Townhouse Neubaugasse

Urban land as limited quantitative resource has to be efficiently re-used through qualitative densification .The project suggests a fundamental reconfiguration of architectural typologies, incorporating the unbuilt as an integral part of the built structure, resulting in critical articulation of the entire arsenal of architectural elements.

The Townhouse-project is conceived as a hybrid genesis between house and garden and is situated in a narrow courtyard in Vienna's historic 7th district. The building is 4.6m wide and 24m long and is an extension to a 150 year old house. It is divided into a grid of 20 square fields whose spatial manipulation in section results in a myriad of windows, spatial intersections and terraces, offering daylight and panoramic views. The building has 165 square meters, 11 levels, and 16 varying room heights. The entire built area of the house consists of cascading roofs and terraces that are interconnected by a series of single-flight steel stairs ascending from the garden, resembling airplane steps. The landscaped roofs feature trees, water-retaining plants, lawns, and vertical green spaces, contributing to a cooling effect on the microclimate of the house and courtyard.

The project is situated along a south-facing fire wall 11 m in height and over 60 m in length within a courtyard which is 70 m away from the Neubaugasse. The courtyard, as a small-scale oasis, influenced the project's conceptual genesis. Hence more than one-third of the permissible building volume is not built to ensure a harmonious built structure and an effectve incorporation of green spaces within the courtyard. Due to the building´s narrow width the section takes on the organizational function of the floor plan.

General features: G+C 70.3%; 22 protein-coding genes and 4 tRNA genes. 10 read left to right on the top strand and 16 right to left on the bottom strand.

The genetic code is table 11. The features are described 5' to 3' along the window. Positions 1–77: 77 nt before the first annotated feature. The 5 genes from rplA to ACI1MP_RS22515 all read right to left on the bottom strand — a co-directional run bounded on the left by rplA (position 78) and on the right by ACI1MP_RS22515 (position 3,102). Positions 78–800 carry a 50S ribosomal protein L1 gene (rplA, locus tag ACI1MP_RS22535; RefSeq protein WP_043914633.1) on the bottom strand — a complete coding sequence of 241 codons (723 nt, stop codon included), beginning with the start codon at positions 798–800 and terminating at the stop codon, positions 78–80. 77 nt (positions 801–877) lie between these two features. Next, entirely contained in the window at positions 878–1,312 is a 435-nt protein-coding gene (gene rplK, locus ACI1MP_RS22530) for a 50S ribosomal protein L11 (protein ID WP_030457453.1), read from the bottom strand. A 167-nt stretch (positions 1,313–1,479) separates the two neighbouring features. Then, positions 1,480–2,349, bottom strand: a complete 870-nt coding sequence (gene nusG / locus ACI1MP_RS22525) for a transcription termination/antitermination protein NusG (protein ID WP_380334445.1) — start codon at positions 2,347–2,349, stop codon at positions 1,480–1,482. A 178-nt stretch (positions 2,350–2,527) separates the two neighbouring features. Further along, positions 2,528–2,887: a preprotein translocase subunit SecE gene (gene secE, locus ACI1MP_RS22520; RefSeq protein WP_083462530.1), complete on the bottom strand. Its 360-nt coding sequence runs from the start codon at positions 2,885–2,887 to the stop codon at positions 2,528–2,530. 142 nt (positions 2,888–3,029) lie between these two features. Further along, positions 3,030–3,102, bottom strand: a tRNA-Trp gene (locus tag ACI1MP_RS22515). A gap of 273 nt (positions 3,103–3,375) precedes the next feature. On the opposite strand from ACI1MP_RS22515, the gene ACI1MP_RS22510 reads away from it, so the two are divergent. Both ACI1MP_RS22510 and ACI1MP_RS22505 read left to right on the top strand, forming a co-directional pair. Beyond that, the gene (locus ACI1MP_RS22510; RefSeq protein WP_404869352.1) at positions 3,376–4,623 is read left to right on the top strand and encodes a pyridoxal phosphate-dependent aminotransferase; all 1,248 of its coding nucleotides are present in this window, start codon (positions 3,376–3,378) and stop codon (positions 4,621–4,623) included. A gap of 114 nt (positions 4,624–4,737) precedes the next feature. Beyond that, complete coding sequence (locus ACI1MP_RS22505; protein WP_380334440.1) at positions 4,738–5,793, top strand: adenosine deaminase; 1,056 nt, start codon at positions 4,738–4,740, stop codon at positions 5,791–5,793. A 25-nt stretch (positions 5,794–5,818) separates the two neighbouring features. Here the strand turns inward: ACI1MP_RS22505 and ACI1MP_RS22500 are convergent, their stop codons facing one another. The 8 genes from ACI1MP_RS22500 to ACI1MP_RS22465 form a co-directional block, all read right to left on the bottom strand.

Functions are no longer defined by clear boundaries like doors and interior walls but are intertwined as an open spatial continuum. None of the 9 cross-sections representing the 18 building´s axes are alike, providing the house with multi-sided orientation and internal spatial interaction across floors.
The old asphalt surface in the courtyard was removed and replaced with permeable paving and infiltration trenches. More than a third of the building´s primary energy demand is renewably produced on site.

Every structural element is reduced to its most minimal dimensions in order to minimize resources. To maximize the usable space a hybrid construction method was employed. The building consists of hollow-core bricks and reinforced concrete slabs with structurally minimal required wall thicknesses of 15 cm and ceiling thicknesses of 18 cm to 20 cm. The windows and openings in the concrete slabs are arranged in a staggered chessboard pattern creating a structurally three-dimensional monolithic construction.
The structural framework of the building reflects the final state of the project eliminating the need for additional cladding or interior support structures. Half of the wall surfaces are exposed concrete, while the brick walls are finished with moisture-regulating plaster.
Glass elements on the south-facing façade have been flush-mounted as fixed elements in the outermost layer of the facade gaining interior space.
Because of the retention roof structure and intensively landscaped terraces there is no cooling installed. Rainwater is now directed into and used by the garden rather than directly into the city´s sewer system.